When I teach my marketing plan class at conferences I ask attendees to pull out their cell phones and open up their contact lists. Then I tell them to write down the names of people they know who might be able to help them with some of their marketing plans.
Even the most introverted among us (hi, there! Yes, you over in the corner) knows people. In fact, I bet you know way more people than you realize. After moving all over the country for the past decade, I know my list of contacts is quite large.
We are not going to reach out to those people and ask them to buy our book. This is tacky on the grandest scale. There is nothing wrong with reaching out and asking for help. A friend of mine, who stealthily reads this blog, recently chastised me for telling all of you that it's okay to ask for help, but let myself get overwhelmed and didn't ask for help. So this is me, once again, telling you it's okay to ask for help and reminding myself the same.
So on the docket is a few things.
One, my stealthy friend watched my children on Friday. This may seem like a small deal, but to a working/homeschooling mama with two kids who are constantly underfoot, it's a huge blessing. Don't overlook the help a friend can give by watching your kids, bringing a meal, doing internet searches for images or contact names. Not everyone who helps you is going to be related to the publishing world, and sometimes these favors are the ones that give us exactly what we need.
Next up, I have a local friend who self-published a novel and managed to get it into the local Hastings. This might not be a big deal for some genres, but I still think physical discoverability in a book store is a big deal for YA. There is a social element of book buying for some teens and I'd like to get a piece of that. Plus sometimes, our store will do a featured table of TX authors and that would be sweet. So I asked her for some contact names and advice on how to proceed. As soon as my print copies are in hand, I'll be off to the book store. Yeah!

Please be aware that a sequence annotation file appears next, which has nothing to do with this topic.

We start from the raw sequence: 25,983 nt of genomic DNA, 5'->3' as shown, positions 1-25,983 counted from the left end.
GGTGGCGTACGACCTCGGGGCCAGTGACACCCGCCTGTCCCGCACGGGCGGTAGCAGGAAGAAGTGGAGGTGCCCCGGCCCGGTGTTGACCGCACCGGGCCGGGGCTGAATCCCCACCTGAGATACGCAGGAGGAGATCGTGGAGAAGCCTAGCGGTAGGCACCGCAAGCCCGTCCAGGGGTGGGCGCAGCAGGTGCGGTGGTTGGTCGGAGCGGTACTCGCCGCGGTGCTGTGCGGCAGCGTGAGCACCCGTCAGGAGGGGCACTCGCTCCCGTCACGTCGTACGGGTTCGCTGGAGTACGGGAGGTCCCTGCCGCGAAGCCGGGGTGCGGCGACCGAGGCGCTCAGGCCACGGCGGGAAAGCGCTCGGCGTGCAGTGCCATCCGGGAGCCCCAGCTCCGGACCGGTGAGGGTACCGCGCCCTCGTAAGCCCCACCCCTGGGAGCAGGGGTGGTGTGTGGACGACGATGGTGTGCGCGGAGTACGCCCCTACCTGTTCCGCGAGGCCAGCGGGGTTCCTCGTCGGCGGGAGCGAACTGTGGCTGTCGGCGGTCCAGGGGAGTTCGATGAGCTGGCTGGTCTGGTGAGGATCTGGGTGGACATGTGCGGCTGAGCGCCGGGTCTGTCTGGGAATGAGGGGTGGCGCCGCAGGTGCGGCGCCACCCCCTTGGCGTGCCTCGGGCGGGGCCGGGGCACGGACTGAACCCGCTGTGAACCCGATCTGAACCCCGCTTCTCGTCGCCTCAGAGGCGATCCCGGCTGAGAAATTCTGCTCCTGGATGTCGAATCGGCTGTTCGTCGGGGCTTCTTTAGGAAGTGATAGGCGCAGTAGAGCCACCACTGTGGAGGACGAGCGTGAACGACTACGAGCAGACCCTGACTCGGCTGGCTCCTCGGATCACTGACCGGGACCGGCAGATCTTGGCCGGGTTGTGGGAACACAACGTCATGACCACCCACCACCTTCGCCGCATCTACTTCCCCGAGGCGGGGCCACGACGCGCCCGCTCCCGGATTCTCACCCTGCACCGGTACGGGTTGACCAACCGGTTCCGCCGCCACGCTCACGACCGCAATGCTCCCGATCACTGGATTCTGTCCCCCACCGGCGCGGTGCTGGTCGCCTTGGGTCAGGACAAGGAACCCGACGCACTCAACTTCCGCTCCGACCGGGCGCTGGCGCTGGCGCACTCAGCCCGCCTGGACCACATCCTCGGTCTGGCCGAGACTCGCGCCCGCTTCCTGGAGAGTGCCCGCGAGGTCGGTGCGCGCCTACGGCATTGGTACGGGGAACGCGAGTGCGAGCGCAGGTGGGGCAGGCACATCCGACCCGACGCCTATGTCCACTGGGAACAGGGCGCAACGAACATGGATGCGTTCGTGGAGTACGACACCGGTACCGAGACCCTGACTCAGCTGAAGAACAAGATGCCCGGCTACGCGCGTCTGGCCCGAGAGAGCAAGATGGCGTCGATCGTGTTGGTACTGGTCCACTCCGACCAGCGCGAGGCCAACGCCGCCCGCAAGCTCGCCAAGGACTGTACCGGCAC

Third on my list of favors was reaching out to a mommy friend. This woman is busier than I am, but is the sweetest person you could ever want as a friend. In addition to being the kind of mom who's just generally involved in her kids' schools, she is also on the local school board. I asked her if she would introduce me to any teachers she knows that might be interested in having an author come speak in their classroom. Just as soon as she finishes the loose ends from a mom conference that she ran this past weekend (Did I mention she's busy), she's going to put me in contact with several.
Last, I'm planning to reach out to the local university, where the hubs is a professor (more name dropping to follow) to see if there are any film students looking to pad their portfolios. I'd love to get a trailer made, but this is one of those "nice to have" marketing items that I don't really want to spend a lot of time and/or money on. If I can get a film student who wants to make one and give him/her complete artistic control, I might get to have a trailer without investing any money and very little time. Sounds good to me.
Out of the list of folks I'm asking for help from, only one is a fellow author. The rest are a product of my situation and the wonderful people I've met in my life. Everyone's situation is different, but unless you're a hermit who avoids the internet and public places, then you know people. If you aren't sure if anyone you know has any connections, ask.
Don't be afraid to just tell your friends what you need. Let them know what you're doing and what you need, then ask if anyone has any connections. You never know who has a connection that can help. And don't worry about your friends being offended. On the contrary, don't be surprised if they are honored and excited to help be a part of your future success.